A riveting history of the American West told for the first time through the pioneering women who used the challenges of migration and settlement as opportunities to advocate for their rights, and transformed the country in the process
Between 1840 and 1910, over half a million men and women traveled deep into the underdeveloped American West, the vast lands that extended from the Great Plains to the Pacific Ocean. Survival in this uncharted region required two hard-working partners, compelling women to take on equal responsibilities to men, proving to themselves - and their husbands - that they were capable of far more than society maintained. Back East, women were citizens in name only. Unable to vote, own property, or file for divorce, women were kept separate from the dynamic male world outside the home. But the women of the west rightly saw themselves as patriotic pioneers, vital contributors to westward expansion.
By the mid-nineteenth century the fight for women's suffrage was radical but hardly new, until the women of the west changed the course. Armed with the ethos of "manifest domesticity," they established and managed schools, churches, and philanthropies; they ran for office, first for the school board but soon for local legislature. Wielding their authority in public life for political gains, they successfully fought for the right to earn income, purchase property, and, especially, vote. In 1869, partly to lure more women past the Rocky Mountains, Wyoming gave women the vote. Utah, Colorado, and Idaho soon followed, and long before the Nineteenth Amendment of 1919 did so across the country, nearly every western state or territory had enfranchised women.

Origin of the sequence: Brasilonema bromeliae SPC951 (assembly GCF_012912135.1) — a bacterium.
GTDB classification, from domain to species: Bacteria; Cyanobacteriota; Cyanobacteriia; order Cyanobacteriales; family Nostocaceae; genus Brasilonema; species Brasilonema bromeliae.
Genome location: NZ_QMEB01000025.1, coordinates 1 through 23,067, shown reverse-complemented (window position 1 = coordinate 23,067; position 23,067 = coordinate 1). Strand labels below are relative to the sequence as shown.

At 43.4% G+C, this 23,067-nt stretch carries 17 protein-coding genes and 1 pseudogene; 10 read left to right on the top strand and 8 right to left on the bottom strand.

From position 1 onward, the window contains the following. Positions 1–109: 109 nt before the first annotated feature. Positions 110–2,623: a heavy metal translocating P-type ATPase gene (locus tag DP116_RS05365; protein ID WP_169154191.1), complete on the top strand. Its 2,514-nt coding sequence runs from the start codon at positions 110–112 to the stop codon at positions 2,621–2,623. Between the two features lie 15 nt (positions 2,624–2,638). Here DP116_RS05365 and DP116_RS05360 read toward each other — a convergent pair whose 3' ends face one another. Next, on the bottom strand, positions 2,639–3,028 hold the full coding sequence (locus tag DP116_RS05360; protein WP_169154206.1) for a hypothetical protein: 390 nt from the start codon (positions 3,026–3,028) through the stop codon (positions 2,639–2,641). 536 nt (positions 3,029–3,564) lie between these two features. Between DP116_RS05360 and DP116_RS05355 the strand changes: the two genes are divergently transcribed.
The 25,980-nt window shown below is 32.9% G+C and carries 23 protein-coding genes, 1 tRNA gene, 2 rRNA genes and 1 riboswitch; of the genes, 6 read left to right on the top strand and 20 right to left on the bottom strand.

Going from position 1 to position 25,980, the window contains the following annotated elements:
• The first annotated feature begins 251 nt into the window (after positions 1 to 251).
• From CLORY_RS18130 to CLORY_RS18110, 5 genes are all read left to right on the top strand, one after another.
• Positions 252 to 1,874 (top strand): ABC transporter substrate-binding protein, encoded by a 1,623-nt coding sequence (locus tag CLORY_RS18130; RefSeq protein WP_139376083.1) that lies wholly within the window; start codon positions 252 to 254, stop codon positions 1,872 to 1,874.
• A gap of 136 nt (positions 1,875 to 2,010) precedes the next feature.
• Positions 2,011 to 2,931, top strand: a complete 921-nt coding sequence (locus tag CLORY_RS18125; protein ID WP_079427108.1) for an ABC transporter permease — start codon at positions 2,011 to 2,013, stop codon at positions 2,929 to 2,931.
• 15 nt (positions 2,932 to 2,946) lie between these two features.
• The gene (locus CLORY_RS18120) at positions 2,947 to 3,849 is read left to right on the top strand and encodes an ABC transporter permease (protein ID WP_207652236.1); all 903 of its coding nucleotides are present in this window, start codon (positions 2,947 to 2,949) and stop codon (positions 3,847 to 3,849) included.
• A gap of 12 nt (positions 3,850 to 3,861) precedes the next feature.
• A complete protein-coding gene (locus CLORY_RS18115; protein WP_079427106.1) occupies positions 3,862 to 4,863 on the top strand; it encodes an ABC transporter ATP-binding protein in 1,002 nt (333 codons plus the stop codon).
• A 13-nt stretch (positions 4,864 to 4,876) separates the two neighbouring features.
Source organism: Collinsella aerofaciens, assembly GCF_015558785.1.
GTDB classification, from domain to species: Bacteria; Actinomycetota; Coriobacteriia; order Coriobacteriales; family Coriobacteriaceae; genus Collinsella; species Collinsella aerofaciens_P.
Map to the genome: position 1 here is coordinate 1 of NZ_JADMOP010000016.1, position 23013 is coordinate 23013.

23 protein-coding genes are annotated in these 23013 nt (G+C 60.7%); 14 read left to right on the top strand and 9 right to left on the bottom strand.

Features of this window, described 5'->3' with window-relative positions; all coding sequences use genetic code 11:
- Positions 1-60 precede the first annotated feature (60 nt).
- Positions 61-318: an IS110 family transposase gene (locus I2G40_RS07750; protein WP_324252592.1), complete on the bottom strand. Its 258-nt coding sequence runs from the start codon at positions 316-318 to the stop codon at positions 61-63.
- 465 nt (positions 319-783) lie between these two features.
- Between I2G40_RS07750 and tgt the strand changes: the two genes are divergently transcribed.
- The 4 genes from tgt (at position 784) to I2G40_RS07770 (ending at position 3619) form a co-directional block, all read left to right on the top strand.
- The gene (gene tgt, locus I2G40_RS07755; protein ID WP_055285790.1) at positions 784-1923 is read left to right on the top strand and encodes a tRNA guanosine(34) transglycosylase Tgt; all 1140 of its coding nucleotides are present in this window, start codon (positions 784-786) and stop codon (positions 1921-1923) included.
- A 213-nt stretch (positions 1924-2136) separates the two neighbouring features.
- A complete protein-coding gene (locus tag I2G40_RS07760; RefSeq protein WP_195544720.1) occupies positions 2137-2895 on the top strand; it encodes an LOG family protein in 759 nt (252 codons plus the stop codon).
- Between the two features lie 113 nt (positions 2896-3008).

In New Women in the Old West, Winifred Gallagher brings to life the little known and under-reported women who played monumental roles in one of the most vibrant and transformative periods in the history of the United States. Alongside their victories, Gallagher explores the women who were less privileged by race and class, the Native American, Hispanic, African-American, and Asian women, yet joined the fight for universal equality. Drawing on an extraordinary collection of research, including personal letters and diaries, Gallagher weaves together the striking achievements of those who not only created homes on weather-wracked prairies and built communities in muddy mining camps, but played a crucial, unrecognized role in the women's rights movement, and forever redefined the "American woman."